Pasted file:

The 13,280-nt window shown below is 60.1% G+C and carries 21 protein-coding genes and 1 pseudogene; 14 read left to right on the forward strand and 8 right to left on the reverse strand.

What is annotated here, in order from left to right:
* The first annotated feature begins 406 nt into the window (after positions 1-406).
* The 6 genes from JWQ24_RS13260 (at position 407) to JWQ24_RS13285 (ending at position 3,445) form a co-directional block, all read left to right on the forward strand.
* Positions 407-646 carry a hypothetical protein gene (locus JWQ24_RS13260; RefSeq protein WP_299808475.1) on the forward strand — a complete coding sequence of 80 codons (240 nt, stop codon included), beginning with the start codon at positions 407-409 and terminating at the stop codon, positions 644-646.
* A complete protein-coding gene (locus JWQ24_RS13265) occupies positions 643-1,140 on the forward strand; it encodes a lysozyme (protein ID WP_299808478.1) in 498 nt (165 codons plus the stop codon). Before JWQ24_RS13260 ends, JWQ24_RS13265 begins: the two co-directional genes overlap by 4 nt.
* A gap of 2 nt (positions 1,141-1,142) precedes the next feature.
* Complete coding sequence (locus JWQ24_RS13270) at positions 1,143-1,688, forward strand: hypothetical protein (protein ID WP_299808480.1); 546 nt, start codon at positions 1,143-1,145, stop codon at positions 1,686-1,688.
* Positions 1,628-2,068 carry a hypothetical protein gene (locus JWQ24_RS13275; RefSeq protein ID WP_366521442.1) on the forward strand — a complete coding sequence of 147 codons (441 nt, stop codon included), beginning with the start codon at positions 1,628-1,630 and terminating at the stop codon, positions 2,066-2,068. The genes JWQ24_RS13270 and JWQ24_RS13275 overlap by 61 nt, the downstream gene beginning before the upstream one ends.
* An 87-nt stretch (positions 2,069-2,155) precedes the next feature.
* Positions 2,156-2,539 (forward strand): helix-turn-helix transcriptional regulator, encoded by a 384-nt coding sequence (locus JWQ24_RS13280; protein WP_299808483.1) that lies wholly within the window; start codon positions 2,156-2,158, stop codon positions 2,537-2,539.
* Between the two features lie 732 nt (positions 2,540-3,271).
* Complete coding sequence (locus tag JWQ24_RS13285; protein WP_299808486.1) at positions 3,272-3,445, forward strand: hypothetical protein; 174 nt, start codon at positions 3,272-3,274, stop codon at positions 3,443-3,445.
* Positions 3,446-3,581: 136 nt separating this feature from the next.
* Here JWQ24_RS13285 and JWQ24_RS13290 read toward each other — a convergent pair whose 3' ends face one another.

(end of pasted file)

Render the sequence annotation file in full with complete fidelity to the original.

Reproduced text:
The 13,280-nt window shown below is 60.1% G+C and carries 21 protein-coding genes and 1 pseudogene; 14 read left to right on the forward strand and 8 right to left on the reverse strand.

What is annotated here, in order from left to right:
* The first annotated feature begins 406 nt into the window (after positions 1-406).
* The 6 genes from JWQ24_RS13260 (at position 407) to JWQ24_RS13285 (ending at position 3,445) form a co-directional block, all read left to right on the forward strand.
* Positions 407-646 carry a hypothetical protein gene (locus JWQ24_RS13260; RefSeq protein WP_299808475.1) on the forward strand — a complete coding sequence of 80 codons (240 nt, stop codon included), beginning with the start codon at positions 407-409 and terminating at the stop codon, positions 644-646.
* A complete protein-coding gene (locus JWQ24_RS13265) occupies positions 643-1,140 on the forward strand; it encodes a lysozyme (protein ID WP_299808478.1) in 498 nt (165 codons plus the stop codon). Before JWQ24_RS13260 ends, JWQ24_RS13265 begins: the two co-directional genes overlap by 4 nt.
* A gap of 2 nt (positions 1,141-1,142) precedes the next feature.
* Complete coding sequence (locus JWQ24_RS13270) at positions 1,143-1,688, forward strand: hypothetical protein (protein ID WP_299808480.1); 546 nt, start codon at positions 1,143-1,145, stop codon at positions 1,686-1,688.
* Positions 1,628-2,068 carry a hypothetical protein gene (locus JWQ24_RS13275; RefSeq protein ID WP_366521442.1) on the forward strand — a complete coding sequence of 147 codons (441 nt, stop codon included), beginning with the start codon at positions 1,628-1,630 and terminating at the stop codon, positions 2,066-2,068. The genes JWQ24_RS13270 and JWQ24_RS13275 overlap by 61 nt, the downstream gene beginning before the upstream one ends.
* An 87-nt stretch (positions 2,069-2,155) precedes the next feature.
* Positions 2,156-2,539 (forward strand): helix-turn-helix transcriptional regulator, encoded by a 384-nt coding sequence (locus JWQ24_RS13280; protein WP_299808483.1) that lies wholly within the window; start codon positions 2,156-2,158, stop codon positions 2,537-2,539.
* Between the two features lie 732 nt (positions 2,540-3,271).
* Complete coding sequence (locus tag JWQ24_RS13285; protein WP_299808486.1) at positions 3,272-3,445, forward strand: hypothetical protein; 174 nt, start codon at positions 3,272-3,274, stop codon at positions 3,443-3,445.
* Positions 3,446-3,581: 136 nt separating this feature from the next.
* Here JWQ24_RS13285 and JWQ24_RS13290 read toward each other — a convergent pair whose 3' ends face one another.